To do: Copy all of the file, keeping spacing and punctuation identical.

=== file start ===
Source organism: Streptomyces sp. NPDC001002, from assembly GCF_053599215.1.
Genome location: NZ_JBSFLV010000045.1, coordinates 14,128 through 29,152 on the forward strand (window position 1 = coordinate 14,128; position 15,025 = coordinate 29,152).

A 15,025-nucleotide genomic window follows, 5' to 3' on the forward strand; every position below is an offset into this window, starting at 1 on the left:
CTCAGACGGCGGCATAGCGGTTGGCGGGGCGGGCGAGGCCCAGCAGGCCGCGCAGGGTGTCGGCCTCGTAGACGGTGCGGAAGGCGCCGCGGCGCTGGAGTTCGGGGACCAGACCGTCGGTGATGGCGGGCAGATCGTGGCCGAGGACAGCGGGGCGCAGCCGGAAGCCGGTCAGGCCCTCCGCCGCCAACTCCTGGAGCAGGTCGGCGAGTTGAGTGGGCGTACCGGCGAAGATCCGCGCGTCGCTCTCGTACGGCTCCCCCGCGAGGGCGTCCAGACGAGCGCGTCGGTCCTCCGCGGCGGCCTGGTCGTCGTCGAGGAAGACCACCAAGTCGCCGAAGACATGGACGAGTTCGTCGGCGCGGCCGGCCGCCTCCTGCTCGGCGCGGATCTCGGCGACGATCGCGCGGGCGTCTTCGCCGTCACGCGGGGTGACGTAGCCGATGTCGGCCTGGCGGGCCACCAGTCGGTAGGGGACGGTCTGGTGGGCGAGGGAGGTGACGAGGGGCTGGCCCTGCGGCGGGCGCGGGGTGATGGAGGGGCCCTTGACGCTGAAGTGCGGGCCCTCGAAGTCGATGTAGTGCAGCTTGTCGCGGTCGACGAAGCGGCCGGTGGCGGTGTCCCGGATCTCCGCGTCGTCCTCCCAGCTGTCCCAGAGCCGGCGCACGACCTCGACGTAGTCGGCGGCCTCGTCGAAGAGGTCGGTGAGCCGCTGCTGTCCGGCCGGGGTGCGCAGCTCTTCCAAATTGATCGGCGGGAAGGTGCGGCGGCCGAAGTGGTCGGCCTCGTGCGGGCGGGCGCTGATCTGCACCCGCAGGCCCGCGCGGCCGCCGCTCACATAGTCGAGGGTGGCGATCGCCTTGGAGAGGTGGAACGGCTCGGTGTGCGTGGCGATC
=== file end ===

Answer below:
Source organism: Streptomyces sp. NPDC001002, from assembly GCF_053599215.1.
Genome location: NZ_JBSFLV010000045.1, coordinates 14,128 through 29,152 on the forward strand (window position 1 = coordinate 14,128; position 15,025 = coordinate 29,152).

A 15,025-nucleotide genomic window follows, 5' to 3' on the forward strand; every position below is an offset into this window, starting at 1 on the left:
CTCAGACGGCGGCATAGCGGTTGGCGGGGCGGGCGAGGCCCAGCAGGCCGCGCAGGGTGTCGGCCTCGTAGACGGTGCGGAAGGCGCCGCGGCGCTGGAGTTCGGGGACCAGACCGTCGGTGATGGCGGGCAGATCGTGGCCGAGGACAGCGGGGCGCAGCCGGAAGCCGGTCAGGCCCTCCGCCGCCAACTCCTGGAGCAGGTCGGCGAGTTGAGTGGGCGTACCGGCGAAGATCCGCGCGTCGCTCTCGTACGGCTCCCCCGCGAGGGCGTCCAGACGAGCGCGTCGGTCCTCCGCGGCGGCCTGGTCGTCGTCGAGGAAGACCACCAAGTCGCCGAAGACATGGACGAGTTCGTCGGCGCGGCCGGCCGCCTCCTGCTCGGCGCGGATCTCGGCGACGATCGCGCGGGCGTCTTCGCCGTCACGCGGGGTGACGTAGCCGATGTCGGCCTGGCGGGCCACCAGTCGGTAGGGGACGGTCTGGTGGGCGAGGGAGGTGACGAGGGGCTGGCCCTGCGGCGGGCGCGGGGTGATGGAGGGGCCCTTGACGCTGAAGTGCGGGCCCTCGAAGTCGATGTAGTGCAGCTTGTCGCGGTCGACGAAGCGGCCGGTGGCGGTGTCCCGGATCTCCGCGTCGTCCTCCCAGCTGTCCCAGAGCCGGCGCACGACCTCGACGTAGTCGGCGGCCTCGTCGAAGAGGTCGGTGAGCCGCTGCTGTCCGGCCGGGGTGCGCAGCTCTTCCAAATTGATCGGCGGGAAGGTGCGGCGGCCGAAGTGGTCGGCCTCGTGCGGGCGGGCGCTGATCTGCACCCGCAGGCCCGCGCGGCCGCCGCTCACATAGTCGAGGGTGGCGATCGCCTTGGAGAGGTGGAACGGCTCGGTGTGCGTGGCGATC